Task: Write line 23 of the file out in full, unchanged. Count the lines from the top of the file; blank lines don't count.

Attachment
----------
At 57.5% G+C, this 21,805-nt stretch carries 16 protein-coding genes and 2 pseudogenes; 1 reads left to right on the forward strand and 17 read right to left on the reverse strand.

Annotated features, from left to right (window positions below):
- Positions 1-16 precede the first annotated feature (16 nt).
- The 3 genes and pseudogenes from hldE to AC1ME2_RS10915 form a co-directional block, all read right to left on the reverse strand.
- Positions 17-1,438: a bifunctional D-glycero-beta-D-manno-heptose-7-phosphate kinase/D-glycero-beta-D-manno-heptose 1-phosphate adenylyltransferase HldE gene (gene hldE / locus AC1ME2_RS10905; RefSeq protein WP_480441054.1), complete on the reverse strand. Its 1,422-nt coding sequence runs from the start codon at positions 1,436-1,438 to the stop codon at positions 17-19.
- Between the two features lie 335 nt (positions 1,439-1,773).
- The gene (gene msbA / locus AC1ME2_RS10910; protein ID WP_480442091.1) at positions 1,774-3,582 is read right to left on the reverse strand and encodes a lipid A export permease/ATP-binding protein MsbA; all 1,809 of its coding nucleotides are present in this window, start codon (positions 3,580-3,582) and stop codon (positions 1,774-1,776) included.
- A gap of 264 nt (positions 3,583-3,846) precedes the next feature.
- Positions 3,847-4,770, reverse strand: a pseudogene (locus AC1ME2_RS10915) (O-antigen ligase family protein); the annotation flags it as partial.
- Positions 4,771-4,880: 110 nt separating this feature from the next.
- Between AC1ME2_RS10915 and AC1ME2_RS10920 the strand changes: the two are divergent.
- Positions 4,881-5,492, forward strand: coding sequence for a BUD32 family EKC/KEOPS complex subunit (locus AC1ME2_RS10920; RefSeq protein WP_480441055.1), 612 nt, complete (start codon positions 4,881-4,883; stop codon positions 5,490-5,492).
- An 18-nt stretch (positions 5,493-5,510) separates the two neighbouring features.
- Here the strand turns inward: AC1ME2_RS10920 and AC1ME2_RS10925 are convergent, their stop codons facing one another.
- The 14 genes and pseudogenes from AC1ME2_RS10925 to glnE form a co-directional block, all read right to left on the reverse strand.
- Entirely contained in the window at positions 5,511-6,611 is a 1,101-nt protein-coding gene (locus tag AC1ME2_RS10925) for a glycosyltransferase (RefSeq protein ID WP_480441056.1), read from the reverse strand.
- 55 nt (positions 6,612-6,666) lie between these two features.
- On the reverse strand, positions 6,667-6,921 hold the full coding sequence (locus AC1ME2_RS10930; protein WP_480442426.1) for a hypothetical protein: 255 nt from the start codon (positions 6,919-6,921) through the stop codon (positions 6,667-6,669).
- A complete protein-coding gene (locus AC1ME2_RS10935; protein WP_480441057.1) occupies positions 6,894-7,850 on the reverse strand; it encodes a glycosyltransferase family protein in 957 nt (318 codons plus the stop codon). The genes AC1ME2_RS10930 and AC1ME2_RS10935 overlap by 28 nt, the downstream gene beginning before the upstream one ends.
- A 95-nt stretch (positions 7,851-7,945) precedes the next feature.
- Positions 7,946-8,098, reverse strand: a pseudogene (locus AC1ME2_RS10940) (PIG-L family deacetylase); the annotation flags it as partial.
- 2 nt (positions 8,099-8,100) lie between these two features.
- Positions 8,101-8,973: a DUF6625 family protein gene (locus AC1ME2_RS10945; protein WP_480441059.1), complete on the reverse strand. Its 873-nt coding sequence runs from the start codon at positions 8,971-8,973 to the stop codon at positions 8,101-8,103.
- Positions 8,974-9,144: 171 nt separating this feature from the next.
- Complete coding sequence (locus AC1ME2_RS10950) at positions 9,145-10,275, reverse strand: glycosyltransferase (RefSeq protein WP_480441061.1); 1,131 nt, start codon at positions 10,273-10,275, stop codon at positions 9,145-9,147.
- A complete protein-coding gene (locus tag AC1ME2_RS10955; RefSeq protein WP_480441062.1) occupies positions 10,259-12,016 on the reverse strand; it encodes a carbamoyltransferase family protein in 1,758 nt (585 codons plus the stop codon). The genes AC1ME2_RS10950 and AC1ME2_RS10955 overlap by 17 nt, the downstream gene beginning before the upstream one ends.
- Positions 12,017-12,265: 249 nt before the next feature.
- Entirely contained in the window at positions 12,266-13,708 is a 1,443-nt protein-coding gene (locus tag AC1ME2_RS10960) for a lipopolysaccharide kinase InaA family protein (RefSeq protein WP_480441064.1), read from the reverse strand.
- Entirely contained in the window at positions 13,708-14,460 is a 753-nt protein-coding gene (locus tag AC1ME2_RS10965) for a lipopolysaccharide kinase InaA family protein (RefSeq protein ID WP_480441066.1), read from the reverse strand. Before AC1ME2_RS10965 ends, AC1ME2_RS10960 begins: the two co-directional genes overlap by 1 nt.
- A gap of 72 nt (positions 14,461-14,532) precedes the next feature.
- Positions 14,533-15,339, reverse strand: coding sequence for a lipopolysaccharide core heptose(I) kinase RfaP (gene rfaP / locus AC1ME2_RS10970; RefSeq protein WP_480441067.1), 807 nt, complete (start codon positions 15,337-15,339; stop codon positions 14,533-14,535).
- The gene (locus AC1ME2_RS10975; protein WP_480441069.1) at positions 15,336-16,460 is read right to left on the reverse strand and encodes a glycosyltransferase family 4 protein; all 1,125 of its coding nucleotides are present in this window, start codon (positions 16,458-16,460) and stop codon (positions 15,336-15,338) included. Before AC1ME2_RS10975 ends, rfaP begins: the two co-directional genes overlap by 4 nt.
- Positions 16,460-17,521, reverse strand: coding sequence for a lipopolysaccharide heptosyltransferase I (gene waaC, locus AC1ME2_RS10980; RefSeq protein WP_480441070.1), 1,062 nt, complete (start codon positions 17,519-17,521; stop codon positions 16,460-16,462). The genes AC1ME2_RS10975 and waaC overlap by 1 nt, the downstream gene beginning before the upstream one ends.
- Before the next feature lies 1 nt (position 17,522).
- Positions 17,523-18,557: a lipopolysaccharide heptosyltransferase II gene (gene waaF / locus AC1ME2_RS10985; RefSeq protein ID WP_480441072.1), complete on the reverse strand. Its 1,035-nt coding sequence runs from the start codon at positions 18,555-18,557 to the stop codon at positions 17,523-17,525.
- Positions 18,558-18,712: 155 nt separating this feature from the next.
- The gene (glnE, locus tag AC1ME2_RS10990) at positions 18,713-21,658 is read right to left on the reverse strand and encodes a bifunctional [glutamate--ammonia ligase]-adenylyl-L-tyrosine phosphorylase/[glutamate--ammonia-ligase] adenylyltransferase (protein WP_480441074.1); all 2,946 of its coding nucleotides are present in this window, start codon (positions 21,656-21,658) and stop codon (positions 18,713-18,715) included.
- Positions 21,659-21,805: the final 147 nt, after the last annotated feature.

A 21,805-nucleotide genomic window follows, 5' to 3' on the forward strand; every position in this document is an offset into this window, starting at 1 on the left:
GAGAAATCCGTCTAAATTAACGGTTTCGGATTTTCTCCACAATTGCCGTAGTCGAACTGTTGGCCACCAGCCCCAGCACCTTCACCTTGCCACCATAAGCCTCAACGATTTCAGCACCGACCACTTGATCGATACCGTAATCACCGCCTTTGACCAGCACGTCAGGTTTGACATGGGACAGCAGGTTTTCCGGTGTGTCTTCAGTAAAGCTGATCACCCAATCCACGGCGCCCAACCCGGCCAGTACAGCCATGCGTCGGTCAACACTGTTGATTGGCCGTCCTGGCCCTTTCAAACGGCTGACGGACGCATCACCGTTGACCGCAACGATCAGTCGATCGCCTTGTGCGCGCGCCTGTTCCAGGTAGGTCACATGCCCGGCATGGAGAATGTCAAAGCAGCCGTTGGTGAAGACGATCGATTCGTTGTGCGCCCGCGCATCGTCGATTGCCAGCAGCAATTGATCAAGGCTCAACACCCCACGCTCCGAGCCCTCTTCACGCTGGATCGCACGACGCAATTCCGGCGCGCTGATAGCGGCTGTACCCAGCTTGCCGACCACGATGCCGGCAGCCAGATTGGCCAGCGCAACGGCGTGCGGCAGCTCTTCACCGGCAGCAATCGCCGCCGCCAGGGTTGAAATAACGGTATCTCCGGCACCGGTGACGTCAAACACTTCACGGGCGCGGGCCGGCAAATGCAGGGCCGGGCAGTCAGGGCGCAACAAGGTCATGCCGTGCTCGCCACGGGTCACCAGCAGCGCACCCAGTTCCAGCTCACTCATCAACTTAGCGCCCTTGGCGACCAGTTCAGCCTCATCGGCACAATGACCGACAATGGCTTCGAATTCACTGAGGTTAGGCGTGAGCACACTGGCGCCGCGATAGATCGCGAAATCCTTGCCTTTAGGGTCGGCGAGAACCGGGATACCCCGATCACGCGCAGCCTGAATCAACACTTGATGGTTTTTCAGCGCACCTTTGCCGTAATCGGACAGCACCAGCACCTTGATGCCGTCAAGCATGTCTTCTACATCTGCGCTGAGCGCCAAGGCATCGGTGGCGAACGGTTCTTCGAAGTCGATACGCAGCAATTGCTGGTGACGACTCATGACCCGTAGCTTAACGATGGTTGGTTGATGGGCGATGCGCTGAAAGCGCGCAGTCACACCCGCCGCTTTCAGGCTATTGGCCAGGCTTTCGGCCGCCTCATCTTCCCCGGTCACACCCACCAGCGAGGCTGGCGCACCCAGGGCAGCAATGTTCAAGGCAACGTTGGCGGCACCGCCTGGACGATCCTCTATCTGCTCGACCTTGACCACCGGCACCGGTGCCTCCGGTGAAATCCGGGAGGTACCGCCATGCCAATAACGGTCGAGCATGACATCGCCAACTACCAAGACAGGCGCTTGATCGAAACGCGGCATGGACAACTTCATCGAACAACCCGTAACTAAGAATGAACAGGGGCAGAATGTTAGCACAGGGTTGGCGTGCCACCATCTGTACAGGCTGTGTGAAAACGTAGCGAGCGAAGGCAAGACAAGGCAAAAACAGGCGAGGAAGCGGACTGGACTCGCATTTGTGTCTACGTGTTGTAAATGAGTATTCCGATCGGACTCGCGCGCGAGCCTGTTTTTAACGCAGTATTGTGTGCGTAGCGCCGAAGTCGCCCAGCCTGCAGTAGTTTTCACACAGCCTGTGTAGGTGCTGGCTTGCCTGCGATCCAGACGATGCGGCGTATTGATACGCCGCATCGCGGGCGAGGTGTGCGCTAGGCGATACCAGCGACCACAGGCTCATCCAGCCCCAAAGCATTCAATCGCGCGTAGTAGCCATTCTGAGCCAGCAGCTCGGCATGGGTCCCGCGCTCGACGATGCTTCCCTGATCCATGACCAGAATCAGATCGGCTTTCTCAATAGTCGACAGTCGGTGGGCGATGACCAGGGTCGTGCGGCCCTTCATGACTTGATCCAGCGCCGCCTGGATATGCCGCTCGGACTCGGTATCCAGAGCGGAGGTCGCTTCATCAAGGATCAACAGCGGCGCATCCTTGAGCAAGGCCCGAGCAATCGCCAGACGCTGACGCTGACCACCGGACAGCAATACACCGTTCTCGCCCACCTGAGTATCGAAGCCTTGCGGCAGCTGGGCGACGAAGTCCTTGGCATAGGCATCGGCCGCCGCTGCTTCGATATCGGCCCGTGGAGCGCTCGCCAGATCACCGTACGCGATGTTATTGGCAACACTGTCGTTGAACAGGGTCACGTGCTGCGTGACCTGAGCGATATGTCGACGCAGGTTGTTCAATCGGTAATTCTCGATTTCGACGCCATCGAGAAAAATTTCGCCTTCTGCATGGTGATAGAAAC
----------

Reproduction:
- Positions 8,101-8,973: a DUF6625 family protein gene (locus AC1ME2_RS10945; protein WP_480441059.1), complete on the reverse strand. Its 873-nt coding sequence runs from the start codon at positions 8,971-8,973 to the stop codon at positions 8,101-8,103.